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Dephlegmators

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I've been investigating commercial stills, and many incorporate dephlegmators. I understand they add extra rectification, but that's their advantage compared to just adding extra plates?

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I'm certainly no expert, but what I've been told when I asked a simlar question of someone a few years ago (I think it was Kris Berglund, but I honestly don't remember for sure), is that a dephlegmator (aka a tube-type reflux condensor) ads another level of rectification after the colomn, while the steam is cooling down and heading towards the condensor. It's vertical tubes allow charged steam to contact and strip alcohol molocules from the liquid on the side of the tubes while the steam is cooling, condensing water and other higher-boiling point stuff and returning it to the still prior to the steam getting to the final condensor. That is if I remember the converstion correctly.

I found a definition that seems to support that too ...

Dephlegmator - a device surmounting the rectifying column of a still whose function is to condense portions of the vapours rich in high boiling point constituents and return the condensate to the column as reflux.

I've also seen older stills with virticle tubes either in/on or attached to the still head that are structured like a tube-dephlegmator, but that fill the function of a colomn (I guess they would technically be a colomn ...).

I hope that helps.

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One more thought that I should have added above is that (I think) a significant difference between a rectification column and a dephlegmator is that the steam passing through a column is coming out of the distillation chamber (kettle) and is high in heat-energy making it rise, the steam passing through the dephegmator has far less heat energy as it is already starting to condense and is falling ...

Notice I said "I think" ... anyone with more knowledge want to comment?

S.

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You use a dephlegmator to control the reflux ratio. You could simply have an empty section of column up on top (I suppose it would be a helmet of sorts) that would provide some air/wall-driven reflux to fill your top plate. But then you have to take what you get - a certain amount of vapor falls into the lyne arm and a certain amount refluxes back. And that ratio would change over the course of the run as the composition of the liquid boiling in the top plate changed.

With an actively cooled internal condenser, you can vary the amount of condensation sent back down over the run so it's always the same fraction. Or near it.

The end effect is that the proof vs time curve is flatter - you get more out at higher proof. With no dephlegmator, the proof changes continuously during a run. It's a pretty linear decline.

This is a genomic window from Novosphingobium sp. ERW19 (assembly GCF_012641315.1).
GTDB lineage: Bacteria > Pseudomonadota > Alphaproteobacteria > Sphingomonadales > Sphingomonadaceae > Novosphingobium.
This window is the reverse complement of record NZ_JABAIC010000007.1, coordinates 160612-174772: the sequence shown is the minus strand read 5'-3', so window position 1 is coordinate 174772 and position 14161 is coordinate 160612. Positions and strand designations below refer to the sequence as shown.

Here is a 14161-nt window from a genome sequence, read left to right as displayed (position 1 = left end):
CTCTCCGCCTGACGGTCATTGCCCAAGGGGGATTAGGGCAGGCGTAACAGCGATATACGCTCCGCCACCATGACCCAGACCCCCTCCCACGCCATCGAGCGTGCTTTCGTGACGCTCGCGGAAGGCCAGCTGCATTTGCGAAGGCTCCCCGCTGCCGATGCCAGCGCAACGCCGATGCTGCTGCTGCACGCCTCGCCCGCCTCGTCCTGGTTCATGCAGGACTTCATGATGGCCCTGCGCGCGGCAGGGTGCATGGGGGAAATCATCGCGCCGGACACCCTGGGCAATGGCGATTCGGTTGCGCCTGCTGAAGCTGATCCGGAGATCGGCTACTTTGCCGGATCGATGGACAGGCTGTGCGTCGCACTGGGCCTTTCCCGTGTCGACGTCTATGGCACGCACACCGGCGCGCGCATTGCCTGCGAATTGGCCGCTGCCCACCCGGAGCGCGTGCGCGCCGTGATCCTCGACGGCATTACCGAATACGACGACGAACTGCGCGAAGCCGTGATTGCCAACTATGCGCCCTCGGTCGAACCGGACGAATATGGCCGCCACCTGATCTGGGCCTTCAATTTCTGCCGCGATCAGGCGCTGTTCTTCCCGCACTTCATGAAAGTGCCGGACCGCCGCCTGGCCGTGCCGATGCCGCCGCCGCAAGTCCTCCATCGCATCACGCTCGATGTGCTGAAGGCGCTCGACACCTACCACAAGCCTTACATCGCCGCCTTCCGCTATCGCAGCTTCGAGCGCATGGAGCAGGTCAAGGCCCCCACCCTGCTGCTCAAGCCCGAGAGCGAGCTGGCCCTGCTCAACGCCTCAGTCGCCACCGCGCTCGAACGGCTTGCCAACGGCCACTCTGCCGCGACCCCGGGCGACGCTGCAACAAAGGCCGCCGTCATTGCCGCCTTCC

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The proof coming off of your still with a dephlegmator is easily tuned because you can decrease the flow of distillate while only bringing over the highest alcohol possible. It is all about reflux ratio. The Compleat Distiller is a great reference on the subject.

I've built a 'helmet' with a double coil inside to control my reflux ratio.

Cheers,

Brad

Spirit of Texas

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hello all,

the dephlegmator is also a great tool for making clean cuts from heads to hearts. it helps to send them through in a surge. so I'm told anyhow..

Jester

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The end effect is that the proof vs time curve is flatter - you get more out at higher proof. With no dephlegmator, the proof changes continuously during a run. It's a pretty linear decline.

Thanks, that helps clear it up a bit. I'm a visual thinker. Anyone out there actually have such a graph? I'd also be curious to see how the two systems compare in energy consumption.

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Hello Max Action,

If you are really interested in moving forward I recommend, repeatedly,and if you have the time and money, to go and attend one of the workshops put on by any of the several still manufacturers. Rather than hunt and peck for bits of info you get a wealth of knowledge from the sections offered. A lot of handout material also such as the graph you requested.

Cheers, Bob

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A dephlegmator is basically like the second column of a Coffey Still. See Diagram. A Coffey still is continuous, but for our use we can put a boiler on the bottom of the first column. The coolant on the Coffey still is the beer getting preheated before entering the first column. For our purposes we will use water as coolant which will just be poured down the drain.

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The answer has been made previously that the dephlegmator helps to determine the rate of reflux and therefore the purity of the spirit. This concentrates the heads cut (low volume high concentration) and gives you great control over the amount of congeners in the hearts cut. You never really get full use out of your plates if you are not force filling them with controlled reflux from the dephlegmator. Think of each plate as another pot with liquid that is being vaporized by the vapor heat beneath it. It is difficult to keep liquid on the plates with only air cooling of the helmet/column from the outside, and you have no real control this way.

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